Volkswagen’s ‘group nights’ have become a fixed point on the global motor show circuit.

The night before a big motor show opens, VW commandeers the biggest exhibition hall in town (one year, converting Beijing’s Olympic swimming pool) and rolls out never fewer than eight or nine concepts or new models from its 12-brand line-up.

The night before this week’s Paris motor show was no different. I watched from the stands as cutting-edge concepts such as the VW XL Sport and Lamborghini Asterion were driven up the ramp.

But perhaps the production-destined new Volkswagen Passat plug-in hybrid was the most important car at the exposition.

This – rather beautifully built – machine is just the sort of car that will become a much more familiar site on our roads by the end of the decade.

As the factory cost of hybrid transmissions falls and the cost of building ‘clean’ diesel engines increases (as well as the potential backlash against diesel pollution), mid-range hybrids such as this will help VW meet the EU CO2 ‘fleet’ target of 95g/km by 2020.

But once the razzle-dazzle was over, VW boss Martin Winterkorn stepped forward to deliver to EU legislators and politicians the most nuanced and diplomatic warning you are ever likely to hear.

The edited version was quite simple: before you set fleet CO2 targets for beyond 2020, give the industry a two or three-year breathing space.

Winterkorn pointed out that unless real consumers start to buy hybrid and battery electric vehicles in numbers, improving on the 95g/km Co2 average would be commercially impossible.

“Climate protection doesn’t come free,” as he put it. The upshot, is that the plug-in Passat – and cars like it – might yet mark the technical peak for the mass-market car.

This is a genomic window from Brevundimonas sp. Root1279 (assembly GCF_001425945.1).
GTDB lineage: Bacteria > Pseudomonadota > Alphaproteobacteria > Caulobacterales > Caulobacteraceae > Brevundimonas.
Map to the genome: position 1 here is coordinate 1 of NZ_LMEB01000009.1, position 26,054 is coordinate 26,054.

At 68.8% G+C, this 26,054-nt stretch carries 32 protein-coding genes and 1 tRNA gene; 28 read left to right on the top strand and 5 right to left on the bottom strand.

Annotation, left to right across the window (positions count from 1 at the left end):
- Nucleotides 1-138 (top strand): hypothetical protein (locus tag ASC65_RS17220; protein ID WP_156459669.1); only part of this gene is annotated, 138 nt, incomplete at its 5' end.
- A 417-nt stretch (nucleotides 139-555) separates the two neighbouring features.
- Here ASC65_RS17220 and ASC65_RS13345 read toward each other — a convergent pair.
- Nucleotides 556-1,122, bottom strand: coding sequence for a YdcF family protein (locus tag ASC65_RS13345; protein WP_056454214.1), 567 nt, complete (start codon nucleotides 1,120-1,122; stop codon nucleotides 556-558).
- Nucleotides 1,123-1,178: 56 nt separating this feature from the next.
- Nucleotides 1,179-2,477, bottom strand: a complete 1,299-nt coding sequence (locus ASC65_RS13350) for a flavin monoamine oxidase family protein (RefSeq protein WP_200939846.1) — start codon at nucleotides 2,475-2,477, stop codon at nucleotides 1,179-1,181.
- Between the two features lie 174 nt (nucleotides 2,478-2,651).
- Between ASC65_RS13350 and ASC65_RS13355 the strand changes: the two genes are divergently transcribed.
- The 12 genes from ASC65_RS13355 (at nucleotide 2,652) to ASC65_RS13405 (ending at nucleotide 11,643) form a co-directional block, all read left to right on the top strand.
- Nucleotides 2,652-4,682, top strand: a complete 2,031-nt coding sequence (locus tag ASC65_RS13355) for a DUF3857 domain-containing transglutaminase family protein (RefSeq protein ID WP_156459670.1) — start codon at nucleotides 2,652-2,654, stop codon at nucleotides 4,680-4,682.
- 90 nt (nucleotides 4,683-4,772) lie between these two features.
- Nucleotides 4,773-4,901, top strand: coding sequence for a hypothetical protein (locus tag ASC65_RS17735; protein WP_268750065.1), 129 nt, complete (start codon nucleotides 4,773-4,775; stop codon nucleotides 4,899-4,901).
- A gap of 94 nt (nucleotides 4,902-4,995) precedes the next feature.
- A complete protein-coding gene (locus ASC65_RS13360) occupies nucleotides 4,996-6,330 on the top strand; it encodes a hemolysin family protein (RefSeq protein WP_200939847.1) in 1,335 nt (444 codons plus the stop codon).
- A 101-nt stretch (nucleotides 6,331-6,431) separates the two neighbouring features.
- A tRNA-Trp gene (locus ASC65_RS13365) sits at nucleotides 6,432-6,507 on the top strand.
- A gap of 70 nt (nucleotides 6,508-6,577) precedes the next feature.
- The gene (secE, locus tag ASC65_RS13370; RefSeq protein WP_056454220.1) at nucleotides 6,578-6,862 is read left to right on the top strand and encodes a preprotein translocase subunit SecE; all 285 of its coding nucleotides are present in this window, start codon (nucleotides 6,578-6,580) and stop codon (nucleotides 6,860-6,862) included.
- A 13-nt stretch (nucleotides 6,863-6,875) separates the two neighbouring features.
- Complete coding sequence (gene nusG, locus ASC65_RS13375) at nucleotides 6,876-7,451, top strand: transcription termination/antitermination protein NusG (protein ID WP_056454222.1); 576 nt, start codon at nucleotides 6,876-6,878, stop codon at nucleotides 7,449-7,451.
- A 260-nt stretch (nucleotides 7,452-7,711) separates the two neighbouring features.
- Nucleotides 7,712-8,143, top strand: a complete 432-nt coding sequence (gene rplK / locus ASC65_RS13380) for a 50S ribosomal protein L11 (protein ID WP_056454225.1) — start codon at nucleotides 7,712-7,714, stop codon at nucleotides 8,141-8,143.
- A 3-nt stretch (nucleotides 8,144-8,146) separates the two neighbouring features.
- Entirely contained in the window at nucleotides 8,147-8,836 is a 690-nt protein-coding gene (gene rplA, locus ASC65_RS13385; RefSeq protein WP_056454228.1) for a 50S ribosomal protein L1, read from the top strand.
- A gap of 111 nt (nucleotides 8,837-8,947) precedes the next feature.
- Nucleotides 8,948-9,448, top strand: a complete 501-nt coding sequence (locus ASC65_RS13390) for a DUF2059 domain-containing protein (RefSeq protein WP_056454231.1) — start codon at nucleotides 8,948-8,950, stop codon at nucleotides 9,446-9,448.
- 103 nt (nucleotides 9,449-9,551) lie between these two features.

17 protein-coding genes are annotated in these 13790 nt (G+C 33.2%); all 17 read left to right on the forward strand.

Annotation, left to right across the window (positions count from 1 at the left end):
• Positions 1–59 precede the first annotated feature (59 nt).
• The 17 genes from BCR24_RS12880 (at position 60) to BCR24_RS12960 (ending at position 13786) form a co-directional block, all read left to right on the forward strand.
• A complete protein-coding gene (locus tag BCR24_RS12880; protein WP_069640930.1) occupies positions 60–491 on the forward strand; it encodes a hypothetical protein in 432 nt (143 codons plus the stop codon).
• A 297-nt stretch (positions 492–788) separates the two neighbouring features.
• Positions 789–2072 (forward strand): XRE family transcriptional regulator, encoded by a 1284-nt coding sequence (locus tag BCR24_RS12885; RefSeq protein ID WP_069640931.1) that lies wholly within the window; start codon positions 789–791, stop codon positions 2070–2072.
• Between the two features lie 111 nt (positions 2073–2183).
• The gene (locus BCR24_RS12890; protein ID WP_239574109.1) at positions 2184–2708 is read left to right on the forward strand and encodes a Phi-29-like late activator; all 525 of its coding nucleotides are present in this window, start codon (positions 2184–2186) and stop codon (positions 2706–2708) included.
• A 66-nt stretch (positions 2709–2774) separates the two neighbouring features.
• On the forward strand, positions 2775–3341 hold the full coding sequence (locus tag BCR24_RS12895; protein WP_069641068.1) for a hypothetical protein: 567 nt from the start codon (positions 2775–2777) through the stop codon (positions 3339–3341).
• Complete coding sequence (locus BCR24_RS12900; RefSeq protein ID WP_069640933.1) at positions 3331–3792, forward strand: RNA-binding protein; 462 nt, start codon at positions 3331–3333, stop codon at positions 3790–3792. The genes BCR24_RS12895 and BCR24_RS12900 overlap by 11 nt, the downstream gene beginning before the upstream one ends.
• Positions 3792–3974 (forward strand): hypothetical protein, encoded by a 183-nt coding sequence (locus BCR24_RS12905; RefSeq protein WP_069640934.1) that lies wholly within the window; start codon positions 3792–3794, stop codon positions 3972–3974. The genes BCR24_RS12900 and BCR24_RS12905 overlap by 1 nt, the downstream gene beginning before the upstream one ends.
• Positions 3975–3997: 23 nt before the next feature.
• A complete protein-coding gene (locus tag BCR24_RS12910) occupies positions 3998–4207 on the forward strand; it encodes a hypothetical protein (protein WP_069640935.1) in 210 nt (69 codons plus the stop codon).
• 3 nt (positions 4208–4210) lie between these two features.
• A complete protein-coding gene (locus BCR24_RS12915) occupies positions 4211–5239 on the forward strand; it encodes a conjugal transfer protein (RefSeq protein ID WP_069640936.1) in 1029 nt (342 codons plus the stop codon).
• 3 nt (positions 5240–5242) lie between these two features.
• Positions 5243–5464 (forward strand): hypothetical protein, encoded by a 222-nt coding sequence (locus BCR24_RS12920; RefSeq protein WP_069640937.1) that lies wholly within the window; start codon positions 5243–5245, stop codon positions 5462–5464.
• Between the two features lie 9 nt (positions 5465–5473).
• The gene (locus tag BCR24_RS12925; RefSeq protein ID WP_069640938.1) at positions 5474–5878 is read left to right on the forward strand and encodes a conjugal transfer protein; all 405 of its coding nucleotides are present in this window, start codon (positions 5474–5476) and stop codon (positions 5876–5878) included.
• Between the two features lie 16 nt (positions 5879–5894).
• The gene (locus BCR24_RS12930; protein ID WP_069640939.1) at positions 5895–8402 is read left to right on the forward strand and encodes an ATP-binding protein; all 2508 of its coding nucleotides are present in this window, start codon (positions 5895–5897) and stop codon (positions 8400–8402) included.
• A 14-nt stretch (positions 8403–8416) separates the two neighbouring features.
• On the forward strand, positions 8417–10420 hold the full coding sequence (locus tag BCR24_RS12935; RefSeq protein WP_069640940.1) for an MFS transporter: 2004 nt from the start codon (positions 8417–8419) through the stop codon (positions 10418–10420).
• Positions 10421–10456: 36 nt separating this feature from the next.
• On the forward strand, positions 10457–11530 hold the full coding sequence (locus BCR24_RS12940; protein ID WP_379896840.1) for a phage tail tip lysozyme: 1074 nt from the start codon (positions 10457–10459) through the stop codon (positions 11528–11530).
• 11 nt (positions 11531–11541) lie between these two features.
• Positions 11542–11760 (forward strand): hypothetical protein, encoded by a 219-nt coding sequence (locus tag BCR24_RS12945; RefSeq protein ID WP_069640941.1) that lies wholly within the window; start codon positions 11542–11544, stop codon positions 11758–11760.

You can’t, as Winterkorn didn’t quite say, force people to buy these low CO2 models. While he repeatedly stressed that VW was ‘rigorously’ in favour of the 2020 95g/km target and the ‘greening’ of its factories, his killer fact was that reducing CO2 output by 1g/km required VW to invest of “100 million euros every year”.

Winterkorn hinted that tougher EU targets could prevent the auto industry from “competing” globally if it was flattened in its home market by selling very expensive technology that it could not get consumers to pay for.

“We fully back the 95g/km target, but European carmakers must not be stopped from competing," Winterkorn said. "It took a huge effort to get to the 95g/km target and Volkswagen is spending 10 billion euros in Europe on research and development every year.

“I am making these objective and calm points. We can only have environmental sustainability if we can afford it. Otherwise we are calling industry into question. VW is doing its utmost to future-proof.”

Volkswagen can expect a tornado of criticism from environmental activists once his speech has seeped across social media. It will, no doubt, be portrayed as a typical ‘profit-hungry’ company trying to ‘hold up environmental progress’.

You can also guarantee that there will be absolutely no discussion about how you force car buyers to pay enough for super-low CO2 to make them commercially viable.